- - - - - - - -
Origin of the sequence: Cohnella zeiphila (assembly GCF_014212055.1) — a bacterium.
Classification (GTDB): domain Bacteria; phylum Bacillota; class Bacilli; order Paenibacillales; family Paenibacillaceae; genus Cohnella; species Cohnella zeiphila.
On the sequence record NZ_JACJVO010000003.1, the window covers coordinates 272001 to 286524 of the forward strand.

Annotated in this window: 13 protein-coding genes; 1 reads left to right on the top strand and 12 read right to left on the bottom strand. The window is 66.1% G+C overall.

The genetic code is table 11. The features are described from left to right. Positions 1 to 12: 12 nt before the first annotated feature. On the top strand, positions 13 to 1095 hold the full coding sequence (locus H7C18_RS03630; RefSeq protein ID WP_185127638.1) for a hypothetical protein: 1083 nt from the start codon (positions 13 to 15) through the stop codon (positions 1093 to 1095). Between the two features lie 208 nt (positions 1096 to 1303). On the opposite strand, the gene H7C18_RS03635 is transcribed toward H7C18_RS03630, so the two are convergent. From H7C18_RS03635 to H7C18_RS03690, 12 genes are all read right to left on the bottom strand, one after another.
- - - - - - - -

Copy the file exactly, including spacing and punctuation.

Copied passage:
Origin of the sequence: Cohnella zeiphila (assembly GCF_014212055.1) — a bacterium.
Classification (GTDB): domain Bacteria; phylum Bacillota; class Bacilli; order Paenibacillales; family Paenibacillaceae; genus Cohnella; species Cohnella zeiphila.
On the sequence record NZ_JACJVO010000003.1, the window covers coordinates 272001 to 286524 of the forward strand.

Annotated in this window: 13 protein-coding genes; 1 reads left to right on the top strand and 12 read right to left on the bottom strand. The window is 66.1% G+C overall.

The genetic code is table 11. The features are described from left to right. Positions 1 to 12: 12 nt before the first annotated feature. On the top strand, positions 13 to 1095 hold the full coding sequence (locus H7C18_RS03630; RefSeq protein ID WP_185127638.1) for a hypothetical protein: 1083 nt from the start codon (positions 13 to 15) through the stop codon (positions 1093 to 1095). Between the two features lie 208 nt (positions 1096 to 1303). On the opposite strand, the gene H7C18_RS03635 is transcribed toward H7C18_RS03630, so the two are convergent. From H7C18_RS03635 to H7C18_RS03690, 12 genes are all read right to left on the bottom strand, one after another.